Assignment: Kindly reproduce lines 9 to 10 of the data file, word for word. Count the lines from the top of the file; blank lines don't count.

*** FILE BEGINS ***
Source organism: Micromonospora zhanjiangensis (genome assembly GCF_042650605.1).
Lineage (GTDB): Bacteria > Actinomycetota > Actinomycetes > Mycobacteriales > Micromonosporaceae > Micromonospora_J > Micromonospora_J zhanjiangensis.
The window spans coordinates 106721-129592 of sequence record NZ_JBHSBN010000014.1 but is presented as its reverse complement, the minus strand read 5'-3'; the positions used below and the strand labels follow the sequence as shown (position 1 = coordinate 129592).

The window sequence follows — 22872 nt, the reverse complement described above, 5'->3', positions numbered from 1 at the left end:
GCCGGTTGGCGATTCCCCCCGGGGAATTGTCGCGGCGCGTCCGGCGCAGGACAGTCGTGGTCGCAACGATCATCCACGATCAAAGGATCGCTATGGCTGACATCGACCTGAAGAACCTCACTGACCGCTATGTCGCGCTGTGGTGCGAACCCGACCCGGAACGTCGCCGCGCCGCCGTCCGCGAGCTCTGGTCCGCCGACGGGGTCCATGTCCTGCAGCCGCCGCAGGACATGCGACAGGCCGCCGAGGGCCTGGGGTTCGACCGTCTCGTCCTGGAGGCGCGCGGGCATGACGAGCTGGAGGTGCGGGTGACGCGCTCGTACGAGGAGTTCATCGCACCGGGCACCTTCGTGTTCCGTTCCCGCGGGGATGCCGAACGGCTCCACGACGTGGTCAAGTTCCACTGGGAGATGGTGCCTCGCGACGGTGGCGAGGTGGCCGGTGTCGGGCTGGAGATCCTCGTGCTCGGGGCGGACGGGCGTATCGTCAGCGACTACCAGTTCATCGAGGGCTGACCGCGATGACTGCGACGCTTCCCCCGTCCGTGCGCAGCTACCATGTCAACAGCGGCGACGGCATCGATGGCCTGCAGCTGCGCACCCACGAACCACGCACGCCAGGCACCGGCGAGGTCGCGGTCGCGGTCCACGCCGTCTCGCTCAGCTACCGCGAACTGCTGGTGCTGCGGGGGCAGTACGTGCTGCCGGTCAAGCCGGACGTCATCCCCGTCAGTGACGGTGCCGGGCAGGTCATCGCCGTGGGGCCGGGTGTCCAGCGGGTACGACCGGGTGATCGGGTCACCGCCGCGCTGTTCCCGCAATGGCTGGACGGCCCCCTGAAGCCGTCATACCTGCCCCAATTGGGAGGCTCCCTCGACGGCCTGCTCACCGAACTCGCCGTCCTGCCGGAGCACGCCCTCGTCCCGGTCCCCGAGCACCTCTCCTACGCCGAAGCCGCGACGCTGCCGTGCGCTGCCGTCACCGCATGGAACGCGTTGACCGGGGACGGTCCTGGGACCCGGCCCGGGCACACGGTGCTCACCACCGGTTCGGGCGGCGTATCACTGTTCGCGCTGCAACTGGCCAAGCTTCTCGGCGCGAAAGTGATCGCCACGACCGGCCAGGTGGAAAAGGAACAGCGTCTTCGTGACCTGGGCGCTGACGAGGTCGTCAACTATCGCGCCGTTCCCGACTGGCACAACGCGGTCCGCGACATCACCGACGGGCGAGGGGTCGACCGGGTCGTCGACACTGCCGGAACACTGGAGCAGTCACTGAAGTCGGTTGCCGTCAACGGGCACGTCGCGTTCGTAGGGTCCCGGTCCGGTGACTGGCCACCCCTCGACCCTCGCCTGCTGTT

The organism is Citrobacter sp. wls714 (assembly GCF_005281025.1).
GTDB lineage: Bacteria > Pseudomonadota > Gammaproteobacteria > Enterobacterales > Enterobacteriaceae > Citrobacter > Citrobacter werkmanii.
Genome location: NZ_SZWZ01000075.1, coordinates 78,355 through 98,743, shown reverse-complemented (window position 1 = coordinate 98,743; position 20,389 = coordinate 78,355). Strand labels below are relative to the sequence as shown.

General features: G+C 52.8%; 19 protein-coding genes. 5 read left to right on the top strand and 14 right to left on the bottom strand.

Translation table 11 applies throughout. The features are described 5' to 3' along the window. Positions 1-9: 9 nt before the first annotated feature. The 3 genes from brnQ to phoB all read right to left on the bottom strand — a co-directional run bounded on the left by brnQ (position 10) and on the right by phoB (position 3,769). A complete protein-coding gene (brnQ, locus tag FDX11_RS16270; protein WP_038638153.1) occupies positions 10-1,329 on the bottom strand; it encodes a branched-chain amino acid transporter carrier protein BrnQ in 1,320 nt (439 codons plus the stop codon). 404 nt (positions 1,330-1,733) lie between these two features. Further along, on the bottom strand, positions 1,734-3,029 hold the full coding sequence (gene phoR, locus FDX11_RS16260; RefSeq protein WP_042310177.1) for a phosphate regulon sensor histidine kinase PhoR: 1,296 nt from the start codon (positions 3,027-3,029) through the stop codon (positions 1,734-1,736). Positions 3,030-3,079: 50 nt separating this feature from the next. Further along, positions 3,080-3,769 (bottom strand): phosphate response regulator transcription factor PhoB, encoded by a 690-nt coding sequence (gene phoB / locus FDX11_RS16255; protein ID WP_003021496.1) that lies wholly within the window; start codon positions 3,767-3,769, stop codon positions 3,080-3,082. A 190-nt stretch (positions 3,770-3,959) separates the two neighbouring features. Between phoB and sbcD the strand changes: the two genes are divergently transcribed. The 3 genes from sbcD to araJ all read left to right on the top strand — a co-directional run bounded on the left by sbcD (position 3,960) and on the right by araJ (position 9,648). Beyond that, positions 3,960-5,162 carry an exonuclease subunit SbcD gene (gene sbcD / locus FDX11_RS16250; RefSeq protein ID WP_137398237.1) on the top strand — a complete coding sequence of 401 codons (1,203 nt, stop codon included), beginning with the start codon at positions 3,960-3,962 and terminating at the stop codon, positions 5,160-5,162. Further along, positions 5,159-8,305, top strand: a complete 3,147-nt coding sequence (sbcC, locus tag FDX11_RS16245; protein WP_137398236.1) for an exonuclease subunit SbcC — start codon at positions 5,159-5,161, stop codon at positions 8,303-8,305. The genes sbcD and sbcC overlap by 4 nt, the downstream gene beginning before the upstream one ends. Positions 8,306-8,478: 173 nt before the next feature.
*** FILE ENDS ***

General features: G+C 52.8%; 19 protein-coding genes. 5 read left to right on the top strand and 14 right to left on the bottom strand.

Translation table 11 applies throughout. The features are described 5' to 3' along the window. Positions 1-9: 9 nt before the first annotated feature. The 3 genes from brnQ to phoB all read right to left on the bottom strand — a co-directional run bounded on the left by brnQ (position 10) and on the right by phoB (position 3,769). A complete protein-coding gene (brnQ, locus tag FDX11_RS16270; protein WP_038638153.1) occupies positions 10-1,329 on the bottom strand; it encodes a branched-chain amino acid transporter carrier protein BrnQ in 1,320 nt (439 codons plus the stop codon). 404 nt (positions 1,330-1,733) lie between these two features. Further along, on the bottom strand, positions 1,734-3,029 hold the full coding sequence (gene phoR, locus FDX11_RS16260; RefSeq protein WP_042310177.1) for a phosphate regulon sensor histidine kinase PhoR: 1,296 nt from the start codon (positions 3,027-3,029) through the stop codon (positions 1,734-1,736). Positions 3,030-3,079: 50 nt separating this feature from the next. Further along, positions 3,080-3,769 (bottom strand): phosphate response regulator transcription factor PhoB, encoded by a 690-nt coding sequence (gene phoB / locus FDX11_RS16255; protein ID WP_003021496.1) that lies wholly within the window; start codon positions 3,767-3,769, stop codon positions 3,080-3,082. A 190-nt stretch (positions 3,770-3,959) separates the two neighbouring features. Between phoB and sbcD the strand changes: the two genes are divergently transcribed. The 3 genes from sbcD to araJ all read left to right on the top strand — a co-directional run bounded on the left by sbcD (position 3,960) and on the right by araJ (position 9,648). Beyond that, positions 3,960-5,162 carry an exonuclease subunit SbcD gene (gene sbcD / locus FDX11_RS16250; RefSeq protein ID WP_137398237.1) on the top strand — a complete coding sequence of 401 codons (1,203 nt, stop codon included), beginning with the start codon at positions 3,960-3,962 and terminating at the stop codon, positions 5,160-5,162. Further along, positions 5,159-8,305, top strand: a complete 3,147-nt coding sequence (sbcC, locus tag FDX11_RS16245; protein WP_137398236.1) for an exonuclease subunit SbcC — start codon at positions 5,159-5,161, stop codon at positions 8,303-8,305. The genes sbcD and sbcC overlap by 4 nt, the downstream gene beginning before the upstream one ends. Positions 8,306-8,478: 173 nt before the next feature.